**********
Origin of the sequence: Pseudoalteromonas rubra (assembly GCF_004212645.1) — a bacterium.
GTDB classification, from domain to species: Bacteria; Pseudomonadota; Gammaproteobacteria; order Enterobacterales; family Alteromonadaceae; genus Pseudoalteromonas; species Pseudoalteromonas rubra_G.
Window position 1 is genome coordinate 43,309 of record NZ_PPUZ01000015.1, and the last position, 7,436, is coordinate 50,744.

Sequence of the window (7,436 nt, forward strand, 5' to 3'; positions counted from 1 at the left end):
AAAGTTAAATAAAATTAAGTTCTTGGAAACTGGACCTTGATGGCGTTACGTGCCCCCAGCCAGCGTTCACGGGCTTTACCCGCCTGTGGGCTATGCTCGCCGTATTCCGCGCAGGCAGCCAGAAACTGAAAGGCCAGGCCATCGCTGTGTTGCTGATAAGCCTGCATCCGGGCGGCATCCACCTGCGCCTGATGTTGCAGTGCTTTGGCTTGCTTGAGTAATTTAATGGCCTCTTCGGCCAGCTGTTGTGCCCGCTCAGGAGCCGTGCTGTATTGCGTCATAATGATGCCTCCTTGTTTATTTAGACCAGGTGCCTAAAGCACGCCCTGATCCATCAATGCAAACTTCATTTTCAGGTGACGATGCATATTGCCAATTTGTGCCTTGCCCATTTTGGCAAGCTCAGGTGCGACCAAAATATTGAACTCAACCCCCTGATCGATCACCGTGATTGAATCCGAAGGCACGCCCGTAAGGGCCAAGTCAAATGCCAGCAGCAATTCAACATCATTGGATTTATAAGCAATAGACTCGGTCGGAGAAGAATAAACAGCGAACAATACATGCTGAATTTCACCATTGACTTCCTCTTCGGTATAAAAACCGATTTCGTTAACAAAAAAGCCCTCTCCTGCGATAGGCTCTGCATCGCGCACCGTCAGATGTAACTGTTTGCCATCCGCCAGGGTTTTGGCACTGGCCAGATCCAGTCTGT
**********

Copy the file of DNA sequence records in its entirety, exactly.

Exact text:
Origin of the sequence: Pseudoalteromonas rubra (assembly GCF_004212645.1) — a bacterium.
GTDB classification, from domain to species: Bacteria; Pseudomonadota; Gammaproteobacteria; order Enterobacterales; family Alteromonadaceae; genus Pseudoalteromonas; species Pseudoalteromonas rubra_G.
Window position 1 is genome coordinate 43,309 of record NZ_PPUZ01000015.1, and the last position, 7,436, is coordinate 50,744.

Sequence of the window (7,436 nt, forward strand, 5' to 3'; positions counted from 1 at the left end):
AAAGTTAAATAAAATTAAGTTCTTGGAAACTGGACCTTGATGGCGTTACGTGCCCCCAGCCAGCGTTCACGGGCTTTACCCGCCTGTGGGCTATGCTCGCCGTATTCCGCGCAGGCAGCCAGAAACTGAAAGGCCAGGCCATCGCTGTGTTGCTGATAAGCCTGCATCCGGGCGGCATCCACCTGCGCCTGATGTTGCAGTGCTTTGGCTTGCTTGAGTAATTTAATGGCCTCTTCGGCCAGCTGTTGTGCCCGCTCAGGAGCCGTGCTGTATTGCGTCATAATGATGCCTCCTTGTTTATTTAGACCAGGTGCCTAAAGCACGCCCTGATCCATCAATGCAAACTTCATTTTCAGGTGACGATGCATATTGCCAATTTGTGCCTTGCCCATTTTGGCAAGCTCAGGTGCGACCAAAATATTGAACTCAACCCCCTGATCGATCACCGTGATTGAATCCGAAGGCACGCCCGTAAGGGCCAAGTCAAATGCCAGCAGCAATTCAACATCATTGGATTTATAAGCAATAGACTCGGTCGGAGAAGAATAAACAGCGAACAATACATGCTGAATTTCACCATTGACTTCCTCTTCGGTATAAAAACCGATTTCGTTAACAAAAAAGCCCTCTCCTGCGATAGGCTCTGCATCGCGCACCGTCAGATGTAACTGTTTGCCATCCGCCAGGGTTTTGGCACTGGCCAGATCCAGTCTGT